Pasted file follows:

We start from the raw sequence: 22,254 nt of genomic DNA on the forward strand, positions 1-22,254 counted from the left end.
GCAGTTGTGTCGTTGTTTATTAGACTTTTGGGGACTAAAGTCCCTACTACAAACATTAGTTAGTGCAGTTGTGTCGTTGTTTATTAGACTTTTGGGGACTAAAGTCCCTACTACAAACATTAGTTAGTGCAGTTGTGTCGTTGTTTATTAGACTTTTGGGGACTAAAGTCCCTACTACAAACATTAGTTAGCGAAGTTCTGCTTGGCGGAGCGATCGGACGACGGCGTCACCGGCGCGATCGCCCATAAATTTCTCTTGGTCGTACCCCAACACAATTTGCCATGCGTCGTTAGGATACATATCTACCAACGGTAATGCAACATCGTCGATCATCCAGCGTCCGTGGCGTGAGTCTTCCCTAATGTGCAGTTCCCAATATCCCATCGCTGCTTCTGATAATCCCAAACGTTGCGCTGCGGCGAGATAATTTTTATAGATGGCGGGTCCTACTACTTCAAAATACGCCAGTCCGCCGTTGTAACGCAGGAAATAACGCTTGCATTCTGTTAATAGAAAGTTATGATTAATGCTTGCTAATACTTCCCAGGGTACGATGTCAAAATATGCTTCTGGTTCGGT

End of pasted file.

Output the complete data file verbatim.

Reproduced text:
We start from the raw sequence: 22,254 nt of genomic DNA on the forward strand, positions 1-22,254 counted from the left end.
GCAGTTGTGTCGTTGTTTATTAGACTTTTGGGGACTAAAGTCCCTACTACAAACATTAGTTAGTGCAGTTGTGTCGTTGTTTATTAGACTTTTGGGGACTAAAGTCCCTACTACAAACATTAGTTAGTGCAGTTGTGTCGTTGTTTATTAGACTTTTGGGGACTAAAGTCCCTACTACAAACATTAGTTAGCGAAGTTCTGCTTGGCGGAGCGATCGGACGACGGCGTCACCGGCGCGATCGCCCATAAATTTCTCTTGGTCGTACCCCAACACAATTTGCCATGCGTCGTTAGGATACATATCTACCAACGGTAATGCAACATCGTCGATCATCCAGCGTCCGTGGCGTGAGTCTTCCCTAATGTGCAGTTCCCAATATCCCATCGCTGCTTCTGATAATCCCAAACGTTGCGCTGCGGCGAGATAATTTTTATAGATGGCGGGTCCTACTACTTCAAAATACGCCAGTCCGCCGTTGTAACGCAGGAAATAACGCTTGCATTCTGTTAATAGAAAGTTATGATTAATGCTTGCTAATACTTCCCAGGGTACGATGTCAAAATATGCTTCTGGTTCGGT